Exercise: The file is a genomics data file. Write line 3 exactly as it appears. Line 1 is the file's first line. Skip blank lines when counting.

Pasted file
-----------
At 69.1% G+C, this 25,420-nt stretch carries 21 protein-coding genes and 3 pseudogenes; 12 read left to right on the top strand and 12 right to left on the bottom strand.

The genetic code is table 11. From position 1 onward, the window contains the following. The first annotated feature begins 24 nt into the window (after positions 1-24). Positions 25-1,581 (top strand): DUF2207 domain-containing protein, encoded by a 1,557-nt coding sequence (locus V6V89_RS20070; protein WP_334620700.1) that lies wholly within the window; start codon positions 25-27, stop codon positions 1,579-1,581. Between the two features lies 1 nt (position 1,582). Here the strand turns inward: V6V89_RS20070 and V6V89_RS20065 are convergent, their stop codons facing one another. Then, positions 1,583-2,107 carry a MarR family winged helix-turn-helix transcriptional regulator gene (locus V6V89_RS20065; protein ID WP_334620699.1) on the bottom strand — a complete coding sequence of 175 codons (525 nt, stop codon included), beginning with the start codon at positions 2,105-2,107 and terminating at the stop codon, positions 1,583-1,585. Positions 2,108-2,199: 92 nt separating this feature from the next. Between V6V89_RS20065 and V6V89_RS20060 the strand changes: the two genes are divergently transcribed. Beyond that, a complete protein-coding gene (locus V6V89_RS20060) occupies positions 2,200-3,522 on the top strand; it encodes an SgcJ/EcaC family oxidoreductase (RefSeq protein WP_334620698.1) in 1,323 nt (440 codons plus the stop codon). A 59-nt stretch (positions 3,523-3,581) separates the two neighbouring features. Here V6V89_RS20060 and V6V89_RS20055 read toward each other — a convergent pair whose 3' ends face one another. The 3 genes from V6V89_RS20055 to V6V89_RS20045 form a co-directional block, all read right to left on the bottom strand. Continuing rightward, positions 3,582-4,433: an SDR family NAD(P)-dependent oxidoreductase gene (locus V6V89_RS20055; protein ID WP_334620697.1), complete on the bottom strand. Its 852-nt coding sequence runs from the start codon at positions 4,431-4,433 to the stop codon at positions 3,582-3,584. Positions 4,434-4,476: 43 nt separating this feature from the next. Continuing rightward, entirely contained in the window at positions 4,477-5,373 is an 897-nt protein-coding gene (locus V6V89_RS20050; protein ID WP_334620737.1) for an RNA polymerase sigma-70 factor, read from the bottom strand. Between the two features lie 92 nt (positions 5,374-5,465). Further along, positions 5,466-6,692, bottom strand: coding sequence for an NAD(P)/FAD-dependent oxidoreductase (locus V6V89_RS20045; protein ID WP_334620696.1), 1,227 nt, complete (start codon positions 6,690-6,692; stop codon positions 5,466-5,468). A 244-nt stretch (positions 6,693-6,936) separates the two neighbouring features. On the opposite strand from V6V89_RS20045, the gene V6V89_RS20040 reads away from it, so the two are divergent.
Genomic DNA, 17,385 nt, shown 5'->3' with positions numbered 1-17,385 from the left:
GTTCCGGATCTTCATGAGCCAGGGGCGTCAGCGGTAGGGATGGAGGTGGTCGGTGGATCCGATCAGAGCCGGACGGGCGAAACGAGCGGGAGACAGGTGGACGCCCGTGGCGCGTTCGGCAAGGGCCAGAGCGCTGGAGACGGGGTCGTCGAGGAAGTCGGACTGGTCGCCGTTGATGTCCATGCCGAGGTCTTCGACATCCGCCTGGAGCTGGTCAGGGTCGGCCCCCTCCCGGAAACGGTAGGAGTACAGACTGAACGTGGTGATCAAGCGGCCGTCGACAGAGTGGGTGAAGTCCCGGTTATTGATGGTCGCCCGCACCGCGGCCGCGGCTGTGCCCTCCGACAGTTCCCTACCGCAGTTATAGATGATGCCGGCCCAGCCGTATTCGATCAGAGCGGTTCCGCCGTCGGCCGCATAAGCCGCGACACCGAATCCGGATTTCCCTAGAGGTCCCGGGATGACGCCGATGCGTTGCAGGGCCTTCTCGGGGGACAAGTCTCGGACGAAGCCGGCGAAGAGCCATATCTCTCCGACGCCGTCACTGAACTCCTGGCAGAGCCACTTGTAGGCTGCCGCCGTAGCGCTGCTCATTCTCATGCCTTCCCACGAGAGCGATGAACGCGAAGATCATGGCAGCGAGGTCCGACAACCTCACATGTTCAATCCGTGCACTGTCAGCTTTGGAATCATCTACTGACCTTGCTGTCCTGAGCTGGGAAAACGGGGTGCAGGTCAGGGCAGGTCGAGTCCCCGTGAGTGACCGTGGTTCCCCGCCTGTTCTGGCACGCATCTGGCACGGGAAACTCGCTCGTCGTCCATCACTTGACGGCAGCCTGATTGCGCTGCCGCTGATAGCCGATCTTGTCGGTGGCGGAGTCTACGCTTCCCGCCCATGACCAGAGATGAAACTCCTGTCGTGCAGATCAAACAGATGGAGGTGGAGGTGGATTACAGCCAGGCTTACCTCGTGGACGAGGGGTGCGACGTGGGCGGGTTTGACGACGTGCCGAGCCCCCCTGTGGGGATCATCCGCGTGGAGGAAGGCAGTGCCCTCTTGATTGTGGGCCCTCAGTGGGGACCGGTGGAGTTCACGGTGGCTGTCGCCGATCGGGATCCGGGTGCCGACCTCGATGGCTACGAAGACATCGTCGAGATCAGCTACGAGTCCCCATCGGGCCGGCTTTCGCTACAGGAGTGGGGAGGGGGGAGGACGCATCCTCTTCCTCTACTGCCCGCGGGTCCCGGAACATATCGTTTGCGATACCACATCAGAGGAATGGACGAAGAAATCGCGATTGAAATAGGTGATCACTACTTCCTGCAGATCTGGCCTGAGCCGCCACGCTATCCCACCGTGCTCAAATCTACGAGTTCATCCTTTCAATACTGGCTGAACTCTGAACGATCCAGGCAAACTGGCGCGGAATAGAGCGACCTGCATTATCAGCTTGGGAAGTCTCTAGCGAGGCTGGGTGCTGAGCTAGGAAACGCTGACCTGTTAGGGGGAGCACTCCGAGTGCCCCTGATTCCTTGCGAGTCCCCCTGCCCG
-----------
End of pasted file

Genomic DNA, 17,385 nt, shown 5'->3' with positions numbered 1-17,385 from the left: